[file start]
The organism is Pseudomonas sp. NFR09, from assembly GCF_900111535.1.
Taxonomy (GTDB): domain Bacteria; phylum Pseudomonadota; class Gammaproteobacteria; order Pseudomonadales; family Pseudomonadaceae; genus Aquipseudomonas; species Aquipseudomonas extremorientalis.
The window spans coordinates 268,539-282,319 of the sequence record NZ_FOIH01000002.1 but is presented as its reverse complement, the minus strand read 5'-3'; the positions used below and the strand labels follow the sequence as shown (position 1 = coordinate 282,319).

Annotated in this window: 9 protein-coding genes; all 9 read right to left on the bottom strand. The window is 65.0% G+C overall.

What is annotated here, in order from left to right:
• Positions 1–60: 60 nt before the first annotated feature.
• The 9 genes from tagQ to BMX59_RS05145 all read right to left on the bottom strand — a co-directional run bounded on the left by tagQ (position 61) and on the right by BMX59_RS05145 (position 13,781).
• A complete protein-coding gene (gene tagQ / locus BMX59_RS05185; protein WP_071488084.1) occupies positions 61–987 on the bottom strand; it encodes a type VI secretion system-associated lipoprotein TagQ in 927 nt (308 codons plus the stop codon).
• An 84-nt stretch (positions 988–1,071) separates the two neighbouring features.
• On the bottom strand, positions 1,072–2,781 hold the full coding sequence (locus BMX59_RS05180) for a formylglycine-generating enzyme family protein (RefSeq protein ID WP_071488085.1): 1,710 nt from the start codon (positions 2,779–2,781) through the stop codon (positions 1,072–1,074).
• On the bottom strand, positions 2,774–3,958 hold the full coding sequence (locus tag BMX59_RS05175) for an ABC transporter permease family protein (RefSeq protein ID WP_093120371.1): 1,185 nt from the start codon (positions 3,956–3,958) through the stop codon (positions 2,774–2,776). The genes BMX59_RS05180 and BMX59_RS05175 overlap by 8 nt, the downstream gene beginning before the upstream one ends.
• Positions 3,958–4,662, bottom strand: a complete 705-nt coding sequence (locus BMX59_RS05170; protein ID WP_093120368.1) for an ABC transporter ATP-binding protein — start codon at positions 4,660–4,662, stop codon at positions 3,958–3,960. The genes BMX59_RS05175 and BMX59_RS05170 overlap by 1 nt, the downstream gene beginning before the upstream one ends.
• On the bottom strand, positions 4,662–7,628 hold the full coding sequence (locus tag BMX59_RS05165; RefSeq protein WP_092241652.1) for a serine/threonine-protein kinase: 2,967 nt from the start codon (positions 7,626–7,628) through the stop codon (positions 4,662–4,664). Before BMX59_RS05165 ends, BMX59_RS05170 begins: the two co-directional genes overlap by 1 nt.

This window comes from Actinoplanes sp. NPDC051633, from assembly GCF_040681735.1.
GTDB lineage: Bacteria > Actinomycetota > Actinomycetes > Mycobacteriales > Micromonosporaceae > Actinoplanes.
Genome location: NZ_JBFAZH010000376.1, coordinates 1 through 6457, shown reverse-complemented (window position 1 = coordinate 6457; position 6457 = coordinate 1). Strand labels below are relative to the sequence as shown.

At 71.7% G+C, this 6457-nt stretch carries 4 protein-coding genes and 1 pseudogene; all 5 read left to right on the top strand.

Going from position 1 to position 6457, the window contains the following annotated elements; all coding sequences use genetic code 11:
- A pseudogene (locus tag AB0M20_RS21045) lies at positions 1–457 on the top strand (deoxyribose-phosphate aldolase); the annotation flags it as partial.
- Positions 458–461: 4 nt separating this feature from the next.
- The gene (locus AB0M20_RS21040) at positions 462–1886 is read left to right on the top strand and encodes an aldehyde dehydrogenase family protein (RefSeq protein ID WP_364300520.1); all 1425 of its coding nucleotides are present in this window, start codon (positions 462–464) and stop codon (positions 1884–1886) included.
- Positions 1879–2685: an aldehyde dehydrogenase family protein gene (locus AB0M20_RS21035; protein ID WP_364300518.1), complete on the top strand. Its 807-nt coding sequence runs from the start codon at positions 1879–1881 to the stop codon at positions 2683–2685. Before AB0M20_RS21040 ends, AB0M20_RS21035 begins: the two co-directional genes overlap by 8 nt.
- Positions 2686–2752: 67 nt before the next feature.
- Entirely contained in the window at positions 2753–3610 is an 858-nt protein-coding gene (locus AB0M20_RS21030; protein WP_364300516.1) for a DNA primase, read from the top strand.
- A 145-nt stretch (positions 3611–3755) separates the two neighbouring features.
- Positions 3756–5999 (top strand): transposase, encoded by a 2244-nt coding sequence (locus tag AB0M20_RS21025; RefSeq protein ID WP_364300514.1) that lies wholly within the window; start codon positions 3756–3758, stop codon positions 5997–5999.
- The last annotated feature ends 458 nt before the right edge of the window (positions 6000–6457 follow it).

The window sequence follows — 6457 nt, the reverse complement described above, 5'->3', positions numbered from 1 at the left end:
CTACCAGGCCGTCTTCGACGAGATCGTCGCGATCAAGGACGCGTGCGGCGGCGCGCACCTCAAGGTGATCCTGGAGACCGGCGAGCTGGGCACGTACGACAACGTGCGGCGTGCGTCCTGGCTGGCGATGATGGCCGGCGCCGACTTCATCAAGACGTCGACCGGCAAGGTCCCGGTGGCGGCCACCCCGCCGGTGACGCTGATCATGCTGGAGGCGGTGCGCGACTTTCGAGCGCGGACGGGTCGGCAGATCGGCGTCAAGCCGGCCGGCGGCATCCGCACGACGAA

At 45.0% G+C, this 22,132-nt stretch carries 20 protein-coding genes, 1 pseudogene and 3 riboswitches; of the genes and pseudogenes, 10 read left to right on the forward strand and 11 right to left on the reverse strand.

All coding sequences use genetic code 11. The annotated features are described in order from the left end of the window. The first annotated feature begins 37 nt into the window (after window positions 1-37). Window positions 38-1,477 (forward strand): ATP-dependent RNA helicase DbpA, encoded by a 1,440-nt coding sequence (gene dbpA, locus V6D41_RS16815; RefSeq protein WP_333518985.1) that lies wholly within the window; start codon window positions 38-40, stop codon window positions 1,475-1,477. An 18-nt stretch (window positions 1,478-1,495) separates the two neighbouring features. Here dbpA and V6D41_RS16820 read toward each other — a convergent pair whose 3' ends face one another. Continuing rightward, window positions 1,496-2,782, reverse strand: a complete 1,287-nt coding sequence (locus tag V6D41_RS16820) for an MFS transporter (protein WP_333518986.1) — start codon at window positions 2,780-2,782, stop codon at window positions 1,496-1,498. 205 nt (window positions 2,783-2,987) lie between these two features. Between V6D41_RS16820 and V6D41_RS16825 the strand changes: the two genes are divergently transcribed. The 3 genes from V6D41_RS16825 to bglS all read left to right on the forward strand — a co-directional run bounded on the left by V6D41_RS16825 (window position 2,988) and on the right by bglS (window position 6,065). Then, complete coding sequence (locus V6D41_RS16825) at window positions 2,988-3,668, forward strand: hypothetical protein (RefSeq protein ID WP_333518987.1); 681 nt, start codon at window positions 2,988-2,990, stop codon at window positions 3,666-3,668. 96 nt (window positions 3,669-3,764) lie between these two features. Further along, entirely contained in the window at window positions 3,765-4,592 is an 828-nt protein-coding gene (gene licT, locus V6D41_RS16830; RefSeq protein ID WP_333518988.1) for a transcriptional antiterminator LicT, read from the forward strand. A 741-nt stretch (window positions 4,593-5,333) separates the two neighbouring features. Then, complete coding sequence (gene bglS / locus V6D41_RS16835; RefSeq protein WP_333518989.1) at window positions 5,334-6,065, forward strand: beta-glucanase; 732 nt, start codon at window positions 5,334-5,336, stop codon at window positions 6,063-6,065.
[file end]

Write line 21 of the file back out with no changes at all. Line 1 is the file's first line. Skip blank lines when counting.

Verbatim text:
- The gene (locus AB0M20_RS21040) at positions 462–1886 is read left to right on the top strand and encodes an aldehyde dehydrogenase family protein (RefSeq protein ID WP_364300520.1); all 1425 of its coding nucleotides are present in this window, start codon (positions 462–464) and stop codon (positions 1884–1886) included.